The University Record, March 25, 1998

Learn from lessons of women's suffrage, Roberts says

Chandler Davis marked the passing of colleague Mark Nickerson March 13. Photo by Bob Kalmbach

Eugene Roberts delivered the 8th Academic Freedom Lecture. Photo by Bob Kalmbach

By Kerry Colligan

"Colleges and universities should be the citadels of inquiry and debate," Eugene Roberts said to a full-house at the eighth annual Davis, Markert, Nickerson Lecture on Academic and Intellectual Freedom March 16. Roberts' lecture, "Free Speech, Free Press: Free Society," was given in honor of three former U-M professors forced from their posts in the McCarthy-era.

At the University of Maryland in 1993, Roberts said, 10,000 copies of the student newspaper The Diamondback were taken from distribution points on campus. The papers were replaced with a flyer reading "Due to its racist nature, The Diamondback will not be available today. Read a book." This kind of destruction of campus newspapers has abated in the last five years, Roberts said, but has not ceased.

Roberts, professor of journalism at the University of Maryland, asked the audience to consider why it is that in the last 15 months, publications have been seized, burned or both at the universities of North Carolina-Chapel Hill, California-Berkeley and Cornell.

Remember the battles fought by the women's suffrage movement, he said. In 1914 Alice Paul organized a picketing of the White House. She and her supporters carried placards with statements like: "We shall fight for the things which we have always carried nearest our hearts, for democracy, for the right of those who submit to authority to have a voice in their own governments," Roberts said.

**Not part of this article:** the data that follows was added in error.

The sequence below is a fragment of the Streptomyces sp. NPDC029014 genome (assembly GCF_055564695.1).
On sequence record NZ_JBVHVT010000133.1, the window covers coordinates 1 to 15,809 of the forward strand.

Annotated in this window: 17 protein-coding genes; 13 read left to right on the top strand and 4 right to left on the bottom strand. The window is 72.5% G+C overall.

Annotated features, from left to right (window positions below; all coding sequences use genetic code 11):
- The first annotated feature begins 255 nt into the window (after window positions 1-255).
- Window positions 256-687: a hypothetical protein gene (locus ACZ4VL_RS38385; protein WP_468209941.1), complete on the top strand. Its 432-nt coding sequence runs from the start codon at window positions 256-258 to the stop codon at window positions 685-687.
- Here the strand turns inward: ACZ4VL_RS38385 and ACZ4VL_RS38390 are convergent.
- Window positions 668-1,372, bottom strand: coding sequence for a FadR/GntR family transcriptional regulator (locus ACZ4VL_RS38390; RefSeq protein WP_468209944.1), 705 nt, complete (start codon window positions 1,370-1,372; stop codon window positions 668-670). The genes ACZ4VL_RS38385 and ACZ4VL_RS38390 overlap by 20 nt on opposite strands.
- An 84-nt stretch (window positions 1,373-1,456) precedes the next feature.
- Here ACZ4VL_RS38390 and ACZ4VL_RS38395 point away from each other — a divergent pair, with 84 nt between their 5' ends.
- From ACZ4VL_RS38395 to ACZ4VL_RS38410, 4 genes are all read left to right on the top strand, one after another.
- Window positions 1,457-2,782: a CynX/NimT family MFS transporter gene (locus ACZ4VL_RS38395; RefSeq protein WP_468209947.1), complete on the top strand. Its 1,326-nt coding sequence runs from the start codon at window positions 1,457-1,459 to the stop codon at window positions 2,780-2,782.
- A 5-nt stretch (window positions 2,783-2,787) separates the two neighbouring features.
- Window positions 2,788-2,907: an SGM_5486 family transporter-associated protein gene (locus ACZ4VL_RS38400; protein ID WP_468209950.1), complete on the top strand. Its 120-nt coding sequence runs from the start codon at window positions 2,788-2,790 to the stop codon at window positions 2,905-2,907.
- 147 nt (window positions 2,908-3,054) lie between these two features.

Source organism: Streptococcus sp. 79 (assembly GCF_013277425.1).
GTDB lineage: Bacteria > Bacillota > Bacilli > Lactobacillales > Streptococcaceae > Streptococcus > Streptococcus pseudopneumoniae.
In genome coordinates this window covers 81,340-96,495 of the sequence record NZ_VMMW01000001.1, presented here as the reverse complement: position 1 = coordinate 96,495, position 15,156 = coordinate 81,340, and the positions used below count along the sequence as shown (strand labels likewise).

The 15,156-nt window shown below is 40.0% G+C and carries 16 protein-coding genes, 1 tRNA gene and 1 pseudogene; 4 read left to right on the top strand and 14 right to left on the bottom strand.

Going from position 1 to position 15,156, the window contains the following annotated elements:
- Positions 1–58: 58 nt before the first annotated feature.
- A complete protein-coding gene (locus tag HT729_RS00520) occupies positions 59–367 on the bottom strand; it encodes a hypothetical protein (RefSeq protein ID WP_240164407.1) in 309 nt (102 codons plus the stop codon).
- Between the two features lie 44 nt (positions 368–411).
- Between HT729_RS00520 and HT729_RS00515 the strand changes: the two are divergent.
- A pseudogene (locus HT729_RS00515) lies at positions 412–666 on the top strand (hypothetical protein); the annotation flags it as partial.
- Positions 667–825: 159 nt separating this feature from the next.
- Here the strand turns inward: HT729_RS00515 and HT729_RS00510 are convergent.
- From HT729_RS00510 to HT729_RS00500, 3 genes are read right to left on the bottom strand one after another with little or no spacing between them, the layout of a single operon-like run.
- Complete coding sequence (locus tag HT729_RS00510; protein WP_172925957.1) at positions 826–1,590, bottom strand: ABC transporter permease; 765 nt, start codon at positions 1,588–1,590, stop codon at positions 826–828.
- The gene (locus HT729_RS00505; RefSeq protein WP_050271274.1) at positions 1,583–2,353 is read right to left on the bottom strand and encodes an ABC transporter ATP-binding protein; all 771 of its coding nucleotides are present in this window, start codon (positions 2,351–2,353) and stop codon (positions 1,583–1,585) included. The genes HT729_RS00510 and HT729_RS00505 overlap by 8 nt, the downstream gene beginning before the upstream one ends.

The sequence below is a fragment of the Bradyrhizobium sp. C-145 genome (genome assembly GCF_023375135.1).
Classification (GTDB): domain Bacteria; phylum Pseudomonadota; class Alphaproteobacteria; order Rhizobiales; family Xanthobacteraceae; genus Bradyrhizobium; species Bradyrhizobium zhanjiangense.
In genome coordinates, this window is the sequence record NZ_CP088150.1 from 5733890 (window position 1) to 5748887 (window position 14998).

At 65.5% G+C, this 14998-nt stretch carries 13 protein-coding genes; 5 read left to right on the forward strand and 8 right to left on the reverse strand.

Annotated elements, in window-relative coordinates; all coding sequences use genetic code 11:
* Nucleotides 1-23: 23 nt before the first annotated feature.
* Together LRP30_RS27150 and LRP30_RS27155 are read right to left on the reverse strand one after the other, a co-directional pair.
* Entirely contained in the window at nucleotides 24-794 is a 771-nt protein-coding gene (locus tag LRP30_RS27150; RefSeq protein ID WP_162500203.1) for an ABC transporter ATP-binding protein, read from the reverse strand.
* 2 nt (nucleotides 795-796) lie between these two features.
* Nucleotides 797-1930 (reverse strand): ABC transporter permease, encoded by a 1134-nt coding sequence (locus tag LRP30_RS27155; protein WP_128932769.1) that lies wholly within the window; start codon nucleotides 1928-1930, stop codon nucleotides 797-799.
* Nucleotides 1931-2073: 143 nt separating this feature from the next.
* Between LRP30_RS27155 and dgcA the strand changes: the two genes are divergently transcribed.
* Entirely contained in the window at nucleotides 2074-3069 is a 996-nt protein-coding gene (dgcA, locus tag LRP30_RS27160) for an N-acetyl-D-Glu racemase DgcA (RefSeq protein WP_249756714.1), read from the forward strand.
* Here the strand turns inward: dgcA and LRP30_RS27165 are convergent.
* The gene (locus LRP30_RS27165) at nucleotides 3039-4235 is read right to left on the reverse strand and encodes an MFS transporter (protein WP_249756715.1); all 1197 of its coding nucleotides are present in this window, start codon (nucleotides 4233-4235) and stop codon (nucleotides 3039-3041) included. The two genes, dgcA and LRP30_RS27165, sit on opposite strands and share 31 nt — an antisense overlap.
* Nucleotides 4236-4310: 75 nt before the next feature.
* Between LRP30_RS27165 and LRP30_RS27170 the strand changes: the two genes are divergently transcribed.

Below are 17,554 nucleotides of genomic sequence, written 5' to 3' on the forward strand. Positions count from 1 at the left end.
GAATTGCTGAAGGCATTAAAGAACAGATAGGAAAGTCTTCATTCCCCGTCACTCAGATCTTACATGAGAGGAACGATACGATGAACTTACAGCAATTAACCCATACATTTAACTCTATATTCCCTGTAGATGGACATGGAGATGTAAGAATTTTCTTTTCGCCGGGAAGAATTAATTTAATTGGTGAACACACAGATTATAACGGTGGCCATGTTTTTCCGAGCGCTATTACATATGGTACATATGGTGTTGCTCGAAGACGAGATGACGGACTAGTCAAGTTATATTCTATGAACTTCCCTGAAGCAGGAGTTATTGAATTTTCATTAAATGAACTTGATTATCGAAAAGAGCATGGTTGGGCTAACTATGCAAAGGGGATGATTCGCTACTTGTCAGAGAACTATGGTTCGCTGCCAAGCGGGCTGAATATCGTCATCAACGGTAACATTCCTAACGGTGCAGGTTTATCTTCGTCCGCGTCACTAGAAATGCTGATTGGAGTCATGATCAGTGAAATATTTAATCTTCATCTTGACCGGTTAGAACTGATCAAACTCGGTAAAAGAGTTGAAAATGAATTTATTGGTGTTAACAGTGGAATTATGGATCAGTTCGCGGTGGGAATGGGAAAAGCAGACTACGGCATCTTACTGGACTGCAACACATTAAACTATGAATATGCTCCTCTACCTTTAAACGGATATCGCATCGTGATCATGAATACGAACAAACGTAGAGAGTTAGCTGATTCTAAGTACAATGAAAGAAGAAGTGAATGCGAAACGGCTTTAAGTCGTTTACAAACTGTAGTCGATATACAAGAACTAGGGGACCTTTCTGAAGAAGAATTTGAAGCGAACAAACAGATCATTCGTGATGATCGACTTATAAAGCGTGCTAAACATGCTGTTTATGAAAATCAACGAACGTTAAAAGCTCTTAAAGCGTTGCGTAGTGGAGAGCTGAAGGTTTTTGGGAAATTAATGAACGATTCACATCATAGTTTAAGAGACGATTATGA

Such a militant stance did not come without criticism, he added. Newspapers throughout the country published articles and editorials expressing a feeling that "[the suffragists] are in general a threat to the American way of life and to the orderly democratic process," according to Roberts. "Their behavior demonstrated a breach of good manners."

Again, Roberts asked the audience to take note of the lessons learned during the women's suffrage movement. "We are protecting ourselves and our causes when we express our opinions," he said. "We must learn this on our campuses."

Roberts has been a champion for openness in journalism throughout his career, President Lee C. Bollinger said in his introduction. Roberts set the highest possible journalistic standards while pushing for open city council and school board meetings, as well as open courtrooms. "The university community must be committed to that kind of openness of discourse, research and teaching," Bollinger added.

The lecture honors professors Chandler Davis, Clement Markert and Mark Nickerson. In 1954, the three were called to testify before the Congressional Committee on Un-American Activities. After refusing to answer questions about their political associations, all three were suspended. Eventually, Nickerson and Davis were dismissed from the University.

Davis was in attendance for Roberts' lecture and offered a few introductory comments. He marked the passing of Nickerson on March 13 and President Emeritus Harlan H. Hatcher. "To Harlan Hatcher I say," Davis concluded, "you punished dissent. You were not weak. You were not misguided. You were wrong. That is not the same thing. And to Mark Nickerson . . . I say farewell."

The lecture is sponsored by the Academic Freedom Lecture Fund, the Ann Arbor chapter of the American Association of University Professors, the Senate Advisory Committee on University Affairs and the Michigan Journalism Fellows Program.